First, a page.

25 February 2012 Post-processing multiple-frame super-resolution in ultrasound imaging
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High resolution medical ultrasound imaging is an ongoing challenge in many diagnosis applications and can be achieved by instrumentation. Very few works have investigated ultrasound image resolution enhancement whereas many works regarded general purpose optical image or video fields. Many algorithms were proposed within these fields to achieve the "super-resolution" (SR), which consists in merging several low resolution images to create a higher resolution image. However, the straightforward implementation of such techniques for ultrasound imaging is unsuccessful, due to the intrinsic nature of ultrasound motions and speckle. We show how to overcome the intrinsic limit of super-resolution in this framework by refining the registration part of common multi-frame techniques. Classic super-resolution algorithms were implemented and evaluated using sequences of ultrasound images. Such methods not only fail to estimate the true elastic motion but also break the speckle characteristics, resulting in a degradation of the original image. Knowing that a registration error of only 1 pixel leads to a high-resolution image worse than an interpolation, the registration must be adapted to the framework of ultrasound imaging. For this purpose, we investigate different motion estimations. The process described above was evaluated on ultrasound sequences containing up to 15 phantom images with an inclusion scanned with a 7.5 MHz linear probe. Qualitative improvements were observable as soon as at least 5 low-resolution images were used. Ultrasound B-mode profiles of radio-frequency lines were studied and the inclusion was more accurately identified. The Contrast-to-Noise Ratio was increased by approximately 13%.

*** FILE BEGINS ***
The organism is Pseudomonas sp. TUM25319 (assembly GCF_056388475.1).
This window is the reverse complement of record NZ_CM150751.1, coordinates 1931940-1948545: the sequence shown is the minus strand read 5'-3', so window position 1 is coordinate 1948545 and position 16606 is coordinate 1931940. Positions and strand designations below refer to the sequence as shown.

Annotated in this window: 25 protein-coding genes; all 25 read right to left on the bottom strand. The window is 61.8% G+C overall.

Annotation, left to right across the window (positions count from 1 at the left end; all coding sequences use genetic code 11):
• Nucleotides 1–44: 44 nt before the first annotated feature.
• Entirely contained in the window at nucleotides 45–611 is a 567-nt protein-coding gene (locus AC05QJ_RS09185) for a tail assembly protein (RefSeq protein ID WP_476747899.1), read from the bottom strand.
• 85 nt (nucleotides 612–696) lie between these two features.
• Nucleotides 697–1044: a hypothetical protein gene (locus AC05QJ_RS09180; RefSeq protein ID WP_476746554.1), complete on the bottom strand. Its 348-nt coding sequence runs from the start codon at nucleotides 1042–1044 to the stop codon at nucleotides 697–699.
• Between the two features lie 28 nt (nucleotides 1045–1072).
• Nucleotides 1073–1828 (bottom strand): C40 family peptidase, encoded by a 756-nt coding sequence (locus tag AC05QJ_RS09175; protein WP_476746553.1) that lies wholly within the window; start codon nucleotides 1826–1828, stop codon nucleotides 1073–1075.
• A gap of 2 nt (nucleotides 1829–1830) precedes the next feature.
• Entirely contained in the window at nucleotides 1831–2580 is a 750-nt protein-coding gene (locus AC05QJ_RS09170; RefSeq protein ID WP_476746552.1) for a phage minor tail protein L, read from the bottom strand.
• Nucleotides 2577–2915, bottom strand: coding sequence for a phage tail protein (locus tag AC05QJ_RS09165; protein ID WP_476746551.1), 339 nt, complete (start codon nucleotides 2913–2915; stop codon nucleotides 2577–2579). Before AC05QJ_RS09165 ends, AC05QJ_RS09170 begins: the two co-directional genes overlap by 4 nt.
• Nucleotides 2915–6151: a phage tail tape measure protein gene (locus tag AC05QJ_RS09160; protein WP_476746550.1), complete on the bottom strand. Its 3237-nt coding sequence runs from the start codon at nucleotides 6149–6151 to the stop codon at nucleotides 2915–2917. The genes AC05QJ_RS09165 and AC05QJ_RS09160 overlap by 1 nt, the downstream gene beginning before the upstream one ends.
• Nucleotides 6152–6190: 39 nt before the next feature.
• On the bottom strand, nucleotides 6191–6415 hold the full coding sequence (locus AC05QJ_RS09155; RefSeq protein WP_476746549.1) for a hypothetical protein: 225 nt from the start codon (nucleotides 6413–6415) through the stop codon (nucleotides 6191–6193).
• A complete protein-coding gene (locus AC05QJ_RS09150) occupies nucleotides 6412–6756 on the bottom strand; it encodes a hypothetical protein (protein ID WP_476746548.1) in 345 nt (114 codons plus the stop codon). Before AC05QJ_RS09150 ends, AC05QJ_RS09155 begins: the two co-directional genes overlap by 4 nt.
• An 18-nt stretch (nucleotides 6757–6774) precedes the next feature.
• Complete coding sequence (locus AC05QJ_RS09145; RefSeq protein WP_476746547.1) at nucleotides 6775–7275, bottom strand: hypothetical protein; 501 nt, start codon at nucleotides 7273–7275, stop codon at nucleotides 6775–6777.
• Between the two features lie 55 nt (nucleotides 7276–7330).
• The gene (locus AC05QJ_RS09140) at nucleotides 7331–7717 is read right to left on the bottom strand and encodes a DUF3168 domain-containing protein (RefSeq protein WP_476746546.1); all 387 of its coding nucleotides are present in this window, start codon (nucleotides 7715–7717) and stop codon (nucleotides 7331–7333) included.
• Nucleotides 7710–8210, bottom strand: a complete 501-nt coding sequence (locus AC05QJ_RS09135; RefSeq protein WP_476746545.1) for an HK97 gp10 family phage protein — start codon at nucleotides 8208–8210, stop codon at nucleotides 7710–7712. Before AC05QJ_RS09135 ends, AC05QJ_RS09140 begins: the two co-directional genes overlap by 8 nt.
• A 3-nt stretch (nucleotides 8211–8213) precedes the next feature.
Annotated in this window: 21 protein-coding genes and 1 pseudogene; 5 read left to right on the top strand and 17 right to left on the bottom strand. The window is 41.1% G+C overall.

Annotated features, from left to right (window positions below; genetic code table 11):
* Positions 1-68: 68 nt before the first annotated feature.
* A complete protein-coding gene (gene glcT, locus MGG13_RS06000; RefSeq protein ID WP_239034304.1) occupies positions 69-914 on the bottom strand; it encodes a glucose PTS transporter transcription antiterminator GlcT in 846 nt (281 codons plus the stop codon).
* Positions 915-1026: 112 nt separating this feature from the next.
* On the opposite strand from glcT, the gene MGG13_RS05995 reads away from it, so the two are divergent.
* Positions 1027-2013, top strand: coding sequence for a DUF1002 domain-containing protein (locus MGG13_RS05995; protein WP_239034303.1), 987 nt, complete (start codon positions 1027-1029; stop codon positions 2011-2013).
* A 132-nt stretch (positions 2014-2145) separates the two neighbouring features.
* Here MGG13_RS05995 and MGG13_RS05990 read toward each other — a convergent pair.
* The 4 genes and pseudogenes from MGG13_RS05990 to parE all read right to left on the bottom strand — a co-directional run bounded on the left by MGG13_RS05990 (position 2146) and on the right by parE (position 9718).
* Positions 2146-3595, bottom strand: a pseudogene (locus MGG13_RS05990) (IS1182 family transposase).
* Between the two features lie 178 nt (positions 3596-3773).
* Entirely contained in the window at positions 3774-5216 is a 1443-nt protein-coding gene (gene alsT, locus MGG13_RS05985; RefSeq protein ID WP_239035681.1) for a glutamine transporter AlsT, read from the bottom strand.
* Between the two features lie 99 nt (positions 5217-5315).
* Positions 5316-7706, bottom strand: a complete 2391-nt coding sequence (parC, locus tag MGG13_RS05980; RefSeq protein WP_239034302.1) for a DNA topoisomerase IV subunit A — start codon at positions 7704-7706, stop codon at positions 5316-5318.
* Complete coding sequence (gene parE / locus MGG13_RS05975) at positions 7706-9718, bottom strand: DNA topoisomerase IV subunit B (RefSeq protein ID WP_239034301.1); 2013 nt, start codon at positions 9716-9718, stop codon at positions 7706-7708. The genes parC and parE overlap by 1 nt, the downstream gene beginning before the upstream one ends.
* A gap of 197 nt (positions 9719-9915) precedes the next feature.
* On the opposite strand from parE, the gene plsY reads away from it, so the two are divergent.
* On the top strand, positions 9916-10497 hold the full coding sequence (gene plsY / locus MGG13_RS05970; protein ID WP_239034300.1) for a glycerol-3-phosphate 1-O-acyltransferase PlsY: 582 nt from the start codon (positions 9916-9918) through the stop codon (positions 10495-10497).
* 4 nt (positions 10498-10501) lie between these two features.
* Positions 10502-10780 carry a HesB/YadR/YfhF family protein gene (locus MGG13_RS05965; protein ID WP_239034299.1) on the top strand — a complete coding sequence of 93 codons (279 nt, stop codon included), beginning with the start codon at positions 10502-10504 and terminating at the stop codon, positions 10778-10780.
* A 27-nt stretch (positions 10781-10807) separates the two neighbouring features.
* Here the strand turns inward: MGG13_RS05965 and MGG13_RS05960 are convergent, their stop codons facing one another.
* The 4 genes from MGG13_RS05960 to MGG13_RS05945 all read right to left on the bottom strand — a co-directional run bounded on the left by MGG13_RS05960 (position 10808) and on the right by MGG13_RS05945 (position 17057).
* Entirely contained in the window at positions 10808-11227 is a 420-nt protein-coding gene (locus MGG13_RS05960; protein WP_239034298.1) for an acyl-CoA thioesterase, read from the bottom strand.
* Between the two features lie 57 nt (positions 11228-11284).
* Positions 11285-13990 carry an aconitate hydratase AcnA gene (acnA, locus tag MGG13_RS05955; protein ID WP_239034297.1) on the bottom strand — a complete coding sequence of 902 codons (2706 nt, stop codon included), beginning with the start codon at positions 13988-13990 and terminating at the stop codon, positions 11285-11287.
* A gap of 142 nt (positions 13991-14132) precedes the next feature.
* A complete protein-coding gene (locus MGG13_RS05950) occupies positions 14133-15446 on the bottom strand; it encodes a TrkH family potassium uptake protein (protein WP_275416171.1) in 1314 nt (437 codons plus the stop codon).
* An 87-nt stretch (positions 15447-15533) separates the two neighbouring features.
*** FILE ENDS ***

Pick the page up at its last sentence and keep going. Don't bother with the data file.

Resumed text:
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Renaud Morin, Renaud Morin, Adrian Basarab, Adrian Basarab, Marie Ploquin, Marie Ploquin, Denis Kouamé, Denis Kouamé, } "Post-processing multiple-frame super-resolution in ultrasound imaging", Proc. SPIE 8320, Medical Imaging 2012: Ultrasonic Imaging, Tomography, and Therapy, 83201G (25 February 2012); doi: 10.1117/12.910711; https://doi.org/10.1117/12.910711

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